Our trip to Boston and Cape Cod was the first time we’ve gone anywhere just as the three of us — we weren’t visiting family, and we therefore were staying in a hotel instead of someone’s house. Here are some miscellaneous “traveling with a toddler” thoughts…
1) The airplane flight. Emma’s flown four times now — to Charlotte when she was 8 months old, to Charlotte again at 14 months, to Seattle in May at 21 months, and to Boston at 25 months. The two trips to Charlotte were great, but the 4-hour flights to and from Seattle both featured a 20-30 minute period of full-on crying, writhing toddler meltdown. I was therefore understandably nervous about the 4-hour flight to Boston…but it went really, really well!
Emma had her own seat for the first time, and although having to buy that third ticket is an adjustment financially, it was obviously great to have a full row to ourselves. She sat by the window and enjoyed looking out occasionally, and spent the rest of the time watching videos or playing with kid apps on the iPad. I honestly thought she would get bored — she usually moves on from the iPad after a while at home — but it turns out she can indeed play on the iPad for basically 4 hours straight. I definitely felt some mom guilt about that…but it was VERY nice that she was able to stay entertained without having to run up and down the aisle. Jose and I were even able to read our own books while she watched her shows!
2. Naps. When traveling, it’s really hard to stick to Emma’s usual nap time. Instead of trying to force it, or restricting ourselves to being in the hotel between 12-2 (which just wasn’t realistic given the activities we had planned), we just let her nap where she could. On the first day, this meant napping in the stroller in late afternoon. On two other days, it meant napping in the car in mid-afternoon as we drove out to Cape Cod. And on the day pictured above, when she fell asleep in the car after dropping Jose off for groomsman duty, it meant me sitting in the car in the parking lot for a while until she woke up and we had to get ready for the wedding.
Napping in the stroller and car is consistent with what we did during our trip to Seattle, and it worked then so I had confidence it would work this time. While it’s probably not ideal, I feel like it’s acceptable for the short period of time we’re on vacation. Overall Emma doesn’t get as much sleep as she would at home…but in our experience, she adjusts well to the temporary change and so it doesn’t have major consequences for us.
3. Sleeping. Naps are one thing, but sleeping at night is a different story obviously. The only other time we had stayed in a hotel was when we spent a week in Port Aransas last year. Emma was only 10 months old at the time and still slept in a pack-and-play. We also had a suite then, which meant she could sleep in the bedroom while we hung out in the living room. (We also drove to Port A, which meant we could take a ton of stuff.)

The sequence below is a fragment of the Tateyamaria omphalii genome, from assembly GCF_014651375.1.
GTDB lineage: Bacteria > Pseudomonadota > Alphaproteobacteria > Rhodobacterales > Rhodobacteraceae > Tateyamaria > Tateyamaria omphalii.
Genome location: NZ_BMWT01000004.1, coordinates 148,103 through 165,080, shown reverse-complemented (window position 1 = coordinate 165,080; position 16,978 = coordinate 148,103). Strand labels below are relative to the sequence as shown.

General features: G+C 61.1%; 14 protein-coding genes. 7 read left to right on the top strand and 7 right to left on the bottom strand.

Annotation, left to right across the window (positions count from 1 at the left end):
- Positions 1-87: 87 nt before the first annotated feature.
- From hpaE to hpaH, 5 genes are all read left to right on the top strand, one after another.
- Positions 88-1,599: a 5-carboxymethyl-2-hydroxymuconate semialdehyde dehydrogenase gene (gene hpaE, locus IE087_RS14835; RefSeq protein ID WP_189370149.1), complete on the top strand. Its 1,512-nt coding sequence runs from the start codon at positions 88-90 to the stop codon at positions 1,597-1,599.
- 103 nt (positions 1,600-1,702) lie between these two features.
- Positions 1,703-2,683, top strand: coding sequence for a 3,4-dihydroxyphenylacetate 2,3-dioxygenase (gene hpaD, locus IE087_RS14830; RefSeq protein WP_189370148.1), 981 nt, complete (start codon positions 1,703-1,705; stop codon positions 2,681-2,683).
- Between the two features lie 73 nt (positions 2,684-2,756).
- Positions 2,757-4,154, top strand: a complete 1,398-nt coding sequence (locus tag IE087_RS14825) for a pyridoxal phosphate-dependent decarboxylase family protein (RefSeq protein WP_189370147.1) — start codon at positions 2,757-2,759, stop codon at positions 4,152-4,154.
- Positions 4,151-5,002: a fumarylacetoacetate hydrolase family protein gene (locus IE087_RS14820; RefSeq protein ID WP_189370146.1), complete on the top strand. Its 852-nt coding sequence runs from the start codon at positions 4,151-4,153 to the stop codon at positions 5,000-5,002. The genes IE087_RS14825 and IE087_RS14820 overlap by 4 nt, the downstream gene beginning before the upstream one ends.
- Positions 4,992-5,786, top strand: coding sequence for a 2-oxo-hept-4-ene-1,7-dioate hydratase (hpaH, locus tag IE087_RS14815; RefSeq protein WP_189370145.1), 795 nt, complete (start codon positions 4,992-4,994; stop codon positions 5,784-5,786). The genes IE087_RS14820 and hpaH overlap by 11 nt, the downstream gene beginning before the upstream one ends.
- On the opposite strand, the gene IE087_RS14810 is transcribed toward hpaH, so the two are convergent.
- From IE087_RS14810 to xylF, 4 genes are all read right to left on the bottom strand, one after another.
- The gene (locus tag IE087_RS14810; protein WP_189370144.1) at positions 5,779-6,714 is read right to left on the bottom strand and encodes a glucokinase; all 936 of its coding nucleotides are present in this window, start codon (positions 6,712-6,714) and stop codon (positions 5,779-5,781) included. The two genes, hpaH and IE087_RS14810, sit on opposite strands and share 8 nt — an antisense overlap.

Emma has been sleeping on a cot for naptime at daycare for a year now, so I bought a portable toddler cot with the thought that we could use that for travel. We tried it out for the first time at Jen and Gavin’s house the weekend before we left, and everything went great — she took to the cot right away since she’s used to the concept from daycare. I packed her quilt from home, and the cot worked great in the hotels too. The one big downside is that it had to be packed, obviously. I ended up taking my large suitcase, which was definitely overkill, but it was the only one large enough to fit the cot inside it.
In terms of bedtime, my philosophy was pretty similar to naps — bedtime was a lot more flexible than it is at home. She usually goes to bed between 8:00-8:15 but on vacations, it often ends up being closer to 9:00 or even 9:30. Again, not ideal, but Emma adjusts well to it and it’s nice to be able to be a little more flexible.
(I should also mention that I did consider just having Emma sleep in the bed with us. That would certainly be logistically easier than bringing the cot! But we have never co-slept, and I wasn’t really in love with the idea of trying to do that for the first time on this trip.)
4. Meals. This is SO MUCH EASIER with a toddler than it was when she was a baby. I still remember packing all the stuff for Port Aransas last year — formula, bottles, baby food, etc. This time around, we were obviously able to order off the menu for Emma each time we ate. (The photo above is a kid’s breakfast plate. Whoa. So much food.) I did take a few snacks (animal crackers and Go Go Squeez) for the plane flight, and we picked up some more Go Go Squeez at a grocery store in Boston. To keep her clothes clean, I picked up some disposable bibs and put several of those in my diaper bag. I hadn’t used them much before, but they worked like a charm.
5. Activities. The biggest difference between traveling alone vs. traveling with a toddler is simply what you do! We didn’t bother trying to see any tourist attractions (although since we had both been to Boston before, attractions were less of a draw than they might have been otherwise). Instead, we walked around with plenty of stops for Emma to run around or play on a playground.
We also thought hard about what toys to take along, wanting to have a few options for her but not wanting to load ourselves down too much. We ended up taking the iPad (obviously), 4 of her current favorite books, a few of her Little People princesses (another current favorite), and her Old Maid cards (which she likes to organize and look at). That turned out to be more than enough. We never even took out the cards, and only needed a single princess figure.
All in all, Emma was a trooper throughout and we really had a great trip. I’m excited to take more family vacations in the future!